In-hospital percutaneous coronary intervention improves in-hospital survival in patients with acute inferior MI

C.G. Owens, A.J.J. McClelland, S.J. Walsh, B.A. Smith, Michael Stevenson, M.M. Khan, Aa Jennifer Adgey

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Objective. Assess the interaction between fibrinolysis and in-hospital percutaneous coronary intervention (PCI) in patients with inferior myocardial infarction (MI), particularly those with electrocardiographic evidence of right ventricular infarction (RVI). Design. Retrospective observational study. Patients. Consecutive patients with inferior MI identified from an MI registry between January 1998 and January 2004. Interventions. Propensity analyses and multiple regression analysis were used to determine the mortality benefit of PCI. Main outcome measures. In-hospital morbidity and mortality. Results. In total, 465 patients with inferior MI received fibrinolytic therapy (median pain-to-needle time of 167 minutes; IQR 100–311 minutes). The main predictors of PCI were recurrent chest pain, peak creatine kinase, age, reinfarction, presence of heart failure and male gender. Significant independent predictors of in-hospital mortality were age ≥ 75 years, RVI, initial systolic blood pressure ≤ 80 mmHg, female gender and no in-hospital PCI. In-hospital PCI was performed in 184/465 (40%) patients; 55 (30%) had rescue PCI performed ≤ 6 hours post fibrinolysis, 45 (24%) within 6–24 hours and 84 (46%) ≥ 24 hours. In-hospital PCI was associated with reduced in-hospital mortality (PCI: 9 [5%] vs. no PCI: 40 [14 %]; p Conclusion. A strategy of timely fibrinolysis combined with in-hospital PCI including rescue PCI may result in a significant reduction in in-hospital mortality and morbidity in patients with inferior MI, particularly those with RVI.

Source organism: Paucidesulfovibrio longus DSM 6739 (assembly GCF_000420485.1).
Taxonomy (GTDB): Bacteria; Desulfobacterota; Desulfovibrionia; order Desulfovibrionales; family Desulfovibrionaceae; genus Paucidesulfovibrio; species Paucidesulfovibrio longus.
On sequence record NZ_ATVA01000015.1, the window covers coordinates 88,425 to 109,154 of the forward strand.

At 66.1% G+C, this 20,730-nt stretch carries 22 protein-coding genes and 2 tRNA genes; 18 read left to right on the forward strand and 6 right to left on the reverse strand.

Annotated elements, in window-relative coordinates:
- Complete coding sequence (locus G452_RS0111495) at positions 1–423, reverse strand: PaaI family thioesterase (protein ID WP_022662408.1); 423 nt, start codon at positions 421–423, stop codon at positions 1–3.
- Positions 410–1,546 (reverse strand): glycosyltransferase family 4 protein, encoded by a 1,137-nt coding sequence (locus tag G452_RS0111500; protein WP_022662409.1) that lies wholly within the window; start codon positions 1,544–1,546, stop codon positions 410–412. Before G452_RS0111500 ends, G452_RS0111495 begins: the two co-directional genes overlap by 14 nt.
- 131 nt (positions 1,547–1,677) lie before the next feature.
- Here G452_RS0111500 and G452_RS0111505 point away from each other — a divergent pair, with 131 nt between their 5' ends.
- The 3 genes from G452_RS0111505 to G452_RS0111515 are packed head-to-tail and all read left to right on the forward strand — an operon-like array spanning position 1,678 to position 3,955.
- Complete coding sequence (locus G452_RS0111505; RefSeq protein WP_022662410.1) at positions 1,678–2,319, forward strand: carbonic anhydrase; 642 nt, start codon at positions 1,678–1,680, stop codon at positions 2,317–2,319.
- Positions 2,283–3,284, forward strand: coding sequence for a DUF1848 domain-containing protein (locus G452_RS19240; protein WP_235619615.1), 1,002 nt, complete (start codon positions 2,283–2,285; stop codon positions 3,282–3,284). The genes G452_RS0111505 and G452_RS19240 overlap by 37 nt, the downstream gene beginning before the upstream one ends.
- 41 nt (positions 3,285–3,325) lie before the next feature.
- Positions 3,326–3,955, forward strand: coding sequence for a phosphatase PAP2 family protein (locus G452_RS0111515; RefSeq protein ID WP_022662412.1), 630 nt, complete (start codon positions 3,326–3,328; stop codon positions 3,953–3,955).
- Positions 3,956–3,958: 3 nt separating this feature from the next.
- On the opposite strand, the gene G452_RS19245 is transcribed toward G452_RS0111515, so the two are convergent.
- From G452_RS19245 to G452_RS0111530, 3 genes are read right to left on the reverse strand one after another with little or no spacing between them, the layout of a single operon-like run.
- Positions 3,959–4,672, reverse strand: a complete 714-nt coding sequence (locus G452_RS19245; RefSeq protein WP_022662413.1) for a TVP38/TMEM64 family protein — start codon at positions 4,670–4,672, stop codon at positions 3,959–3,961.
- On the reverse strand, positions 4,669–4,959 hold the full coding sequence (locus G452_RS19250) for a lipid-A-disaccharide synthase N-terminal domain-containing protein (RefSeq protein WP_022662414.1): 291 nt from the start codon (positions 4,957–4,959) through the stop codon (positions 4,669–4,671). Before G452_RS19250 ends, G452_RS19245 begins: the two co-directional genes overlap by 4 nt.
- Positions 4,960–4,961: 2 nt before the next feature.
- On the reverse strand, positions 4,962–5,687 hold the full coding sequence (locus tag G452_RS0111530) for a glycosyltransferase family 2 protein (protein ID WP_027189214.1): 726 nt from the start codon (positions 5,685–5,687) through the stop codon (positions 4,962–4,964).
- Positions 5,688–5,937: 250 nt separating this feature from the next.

Original languageEnglish
Pages (from-to)40-44
Number of pages5
JournalJournal of Invasive Cardiology
Publication statusPublished - 01 Feb 2009


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